Hopkins makes a habit of putting his hands on potential opponents to size them up, assessing their strength and feeling for weakness. In July, I watched him do roughly the same thing to a Showtime producer. Hopkins made a joke about being camera-shy — he’s not — just so he could laugh and slap the man’s shoulder, run a hand along his ribs, get a feel for whom he was dealing with. This habit can turn sitting and talking with him into a contact sport. He scoots his chair up to yours and bumps your knee with his own, as if striving for position. Leaning in so close that you can feel his hot breath on your face, he pokes and prods a shoulder, a forearm, jabs stiffened fingers into your torso just a little too hard, nominally to illustrate a point he’s making about digestion or human frailty or whatever. When I asked him about it, he said: ‘‘Feeling for softness is important to my diagnosis. Sometimes you can see and look, but you gotta feel to really check.”
At the time we were sitting face to face on folding chairs in the media room of the MGM Grand in Las Vegas. Hopkins, a minority partner in Golden Boy Promotions, Oscar De La Hoya’s company, which he joined a couple of months after he knocked out De La Hoya in 2004, was in town to boost a fight promoted by Golden Boy. But we were talking instead about how he learned the business side of boxing. This part of his story is essential to understanding his longevity because it’s about rigorous self-knowledge. A great strategist knows his enemy, Sun Tzu says, but he also knows himself. Hopkins performed his own diagnostic routine on himself as a young felon and didn’t like the resulting self-portrait — that of a doom-seeking knucklehead — and so he found the discipline in boxing to go straight and make good. He examined himself again as a rising middleweight in his late 20s and, again, didn’t like what he found: a patsy who dutifully did all the hard work at the behest of others who took more than their share of the money.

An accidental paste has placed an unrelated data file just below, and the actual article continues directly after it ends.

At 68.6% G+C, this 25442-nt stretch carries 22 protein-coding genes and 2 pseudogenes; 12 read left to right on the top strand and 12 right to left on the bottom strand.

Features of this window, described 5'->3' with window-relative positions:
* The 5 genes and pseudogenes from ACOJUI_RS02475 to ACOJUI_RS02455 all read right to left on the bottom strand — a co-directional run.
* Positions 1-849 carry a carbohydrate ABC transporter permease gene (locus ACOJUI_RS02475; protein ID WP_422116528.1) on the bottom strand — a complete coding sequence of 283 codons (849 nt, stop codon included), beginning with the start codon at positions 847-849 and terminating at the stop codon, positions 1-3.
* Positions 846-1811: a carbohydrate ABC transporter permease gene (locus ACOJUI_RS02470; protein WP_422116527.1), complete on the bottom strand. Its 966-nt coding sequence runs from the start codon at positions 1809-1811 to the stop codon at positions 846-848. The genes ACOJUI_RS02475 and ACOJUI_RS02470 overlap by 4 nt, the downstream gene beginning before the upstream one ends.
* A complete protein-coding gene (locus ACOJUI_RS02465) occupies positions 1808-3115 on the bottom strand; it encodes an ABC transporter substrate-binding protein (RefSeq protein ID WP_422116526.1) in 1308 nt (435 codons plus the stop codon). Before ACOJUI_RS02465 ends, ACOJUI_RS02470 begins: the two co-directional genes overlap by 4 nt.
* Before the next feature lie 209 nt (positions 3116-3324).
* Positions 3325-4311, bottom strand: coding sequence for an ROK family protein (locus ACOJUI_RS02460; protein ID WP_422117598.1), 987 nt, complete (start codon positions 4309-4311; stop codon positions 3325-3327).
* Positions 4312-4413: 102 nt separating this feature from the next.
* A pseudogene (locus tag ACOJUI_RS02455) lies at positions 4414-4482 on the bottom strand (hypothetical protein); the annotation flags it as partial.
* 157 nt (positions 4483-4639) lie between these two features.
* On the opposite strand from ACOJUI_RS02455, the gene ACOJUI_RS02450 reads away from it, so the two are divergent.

So, armed only with native smarts and a jailhouse General Educational Development cert, Hopkins set out to turn a weakness into strength. ‘‘I started asking questions, trying to figure out how everybody else was making more than me, and I’m taking the punches,’’ he said. ‘‘I had to learn the business — international rights, marketing, licence fees, the gate, concessions, merchandising, sponsors.”
He did it on the sly at first. “I didn’t want to let people know I was trying to learn, or they would have tried to stop me, so I would ask questions about other fighters who set an example for me not to do.”
By 1995, he felt ready to take over his own boxing affairs, and he has managed himself ever since, employing lawyers and other ‘‘soldiers who do the legal mumbo jumbo’’ to help negotiate deals that allow him to take home a much greater share of the money he makes in the ring. ‘‘I started getting mines late in the game, once I realised I should know this before I became another fuck-up fighter,’’ he said. ‘‘If you don’t know your own value, somebody will tell you your value, and it’ll be less than you’re worth.’’